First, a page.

SPOTLIGHT

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EGYPT

why it matters

Since the summer of 2013, Egypt’s democratic sphere has faced a heavy crackdown against fundamental freedoms and rights particularly, freedom of expression, freedom of peaceful assembly, freedom of association, freedom of religion, and the right to a fair trial.

 

VENEZUELA

why it matters

Today, Venezuela has more than 100 political prisoners and many more that have fled the country to avoid arrest.  Many of them face charges with no proof or evidence nor have had the benefit of due processes. The Venezuelan government has continued to tighten its control over public space by issuing a resolution authorizing the Armed Forces to maintain “public order” and “social peace” during “public meetings and demonstrations.” 

 

 CUBA

Since Raul Castro assumed power from his older brother Fidel in 2006, Cuba’s democratic space has unfortunately remained limited and restrictive. The government uses arbitrary arrests and other repressive tactics to intimidate human rights activists and journalists seeking to promote democratic values, increase pluralism, and stand up to Cuba’s totalitarian rule.

 ETHIOPIA

Protesters call on the Ethiopian government to respect human rights, Washington DC, USA, 23 September 2006 The banner says: Respect human rights in Ethiopia

Ethiopia is Africa's oldest independent country and the second largest by population. The country has a unique cultural heritage, being the home of the Ethiopian Orthodox Church - one of the oldest Christian churches - and a monarchy that ended in the coup of 1974.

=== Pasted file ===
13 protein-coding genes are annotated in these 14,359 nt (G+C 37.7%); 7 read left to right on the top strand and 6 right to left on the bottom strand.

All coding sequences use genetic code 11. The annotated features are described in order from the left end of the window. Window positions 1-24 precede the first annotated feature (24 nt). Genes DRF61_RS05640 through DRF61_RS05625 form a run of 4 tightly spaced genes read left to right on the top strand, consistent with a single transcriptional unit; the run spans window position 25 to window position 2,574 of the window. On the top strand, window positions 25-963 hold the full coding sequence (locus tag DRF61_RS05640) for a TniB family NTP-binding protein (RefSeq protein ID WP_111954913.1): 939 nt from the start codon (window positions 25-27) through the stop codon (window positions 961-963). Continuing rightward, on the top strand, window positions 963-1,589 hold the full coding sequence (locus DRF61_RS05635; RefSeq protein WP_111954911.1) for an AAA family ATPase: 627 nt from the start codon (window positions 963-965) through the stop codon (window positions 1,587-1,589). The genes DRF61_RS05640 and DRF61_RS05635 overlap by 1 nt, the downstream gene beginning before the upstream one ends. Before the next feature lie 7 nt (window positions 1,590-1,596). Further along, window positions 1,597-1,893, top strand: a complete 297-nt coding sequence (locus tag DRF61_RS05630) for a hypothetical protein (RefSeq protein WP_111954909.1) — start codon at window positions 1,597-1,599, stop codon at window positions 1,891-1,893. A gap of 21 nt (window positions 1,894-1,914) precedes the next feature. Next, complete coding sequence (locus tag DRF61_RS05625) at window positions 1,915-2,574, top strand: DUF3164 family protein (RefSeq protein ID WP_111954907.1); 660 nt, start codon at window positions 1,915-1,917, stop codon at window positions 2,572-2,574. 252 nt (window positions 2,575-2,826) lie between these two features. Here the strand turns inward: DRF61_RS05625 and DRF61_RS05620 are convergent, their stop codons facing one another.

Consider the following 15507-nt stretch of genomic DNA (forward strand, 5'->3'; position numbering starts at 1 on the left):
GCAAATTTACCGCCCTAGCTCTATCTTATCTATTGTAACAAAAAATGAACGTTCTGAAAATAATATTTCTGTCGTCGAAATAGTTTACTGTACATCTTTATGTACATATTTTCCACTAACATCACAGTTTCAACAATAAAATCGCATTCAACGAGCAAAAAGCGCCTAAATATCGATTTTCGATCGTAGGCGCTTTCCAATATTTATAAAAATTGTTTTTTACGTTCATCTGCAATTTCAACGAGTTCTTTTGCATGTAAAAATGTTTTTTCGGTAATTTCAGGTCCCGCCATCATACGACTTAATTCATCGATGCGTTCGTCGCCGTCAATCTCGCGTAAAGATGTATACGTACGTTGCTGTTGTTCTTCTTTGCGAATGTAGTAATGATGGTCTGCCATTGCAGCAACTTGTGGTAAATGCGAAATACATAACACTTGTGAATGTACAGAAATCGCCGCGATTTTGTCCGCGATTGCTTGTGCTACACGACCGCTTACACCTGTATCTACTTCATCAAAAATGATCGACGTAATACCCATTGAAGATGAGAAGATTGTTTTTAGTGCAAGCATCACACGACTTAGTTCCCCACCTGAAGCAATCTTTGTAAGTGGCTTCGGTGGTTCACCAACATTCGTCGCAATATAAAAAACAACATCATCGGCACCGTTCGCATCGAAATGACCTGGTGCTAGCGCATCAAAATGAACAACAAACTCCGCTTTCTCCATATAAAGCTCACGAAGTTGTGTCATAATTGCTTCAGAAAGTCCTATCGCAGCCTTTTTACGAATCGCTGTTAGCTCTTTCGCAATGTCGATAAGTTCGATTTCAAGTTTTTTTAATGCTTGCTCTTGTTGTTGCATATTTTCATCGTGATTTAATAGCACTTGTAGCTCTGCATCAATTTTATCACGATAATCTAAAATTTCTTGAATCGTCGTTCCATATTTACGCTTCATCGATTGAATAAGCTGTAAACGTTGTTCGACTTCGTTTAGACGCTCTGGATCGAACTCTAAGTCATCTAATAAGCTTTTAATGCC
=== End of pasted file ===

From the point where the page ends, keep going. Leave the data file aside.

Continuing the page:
AZERBAIJAN

baku-protester-story-top

With rich natural resources, Azerbaijan has been economically growing. This rapid economic growth comes with numerous costs: corruption and violations of fundamental human rights. To date, authorities have prosecuted more than 100 democratic activists, independent journalists, and critical social media users with false politically motivated charges such as drug possession, tax evasion, illegal entrepreneurship, and even treason. 

BAHRAIN

Responding to the protests known as the “2011 Pearl Uprising,” the Bahraini regime declared martial law for four months, which empowered the government to crackdown on dissent, and a sense of fear was heightened throughout the country. Since the 2011 protests, members of opposition political “societies” have been arrested and the government has established a culture of impunity for those responsible for jailing, torturing, and killing members of the opposition.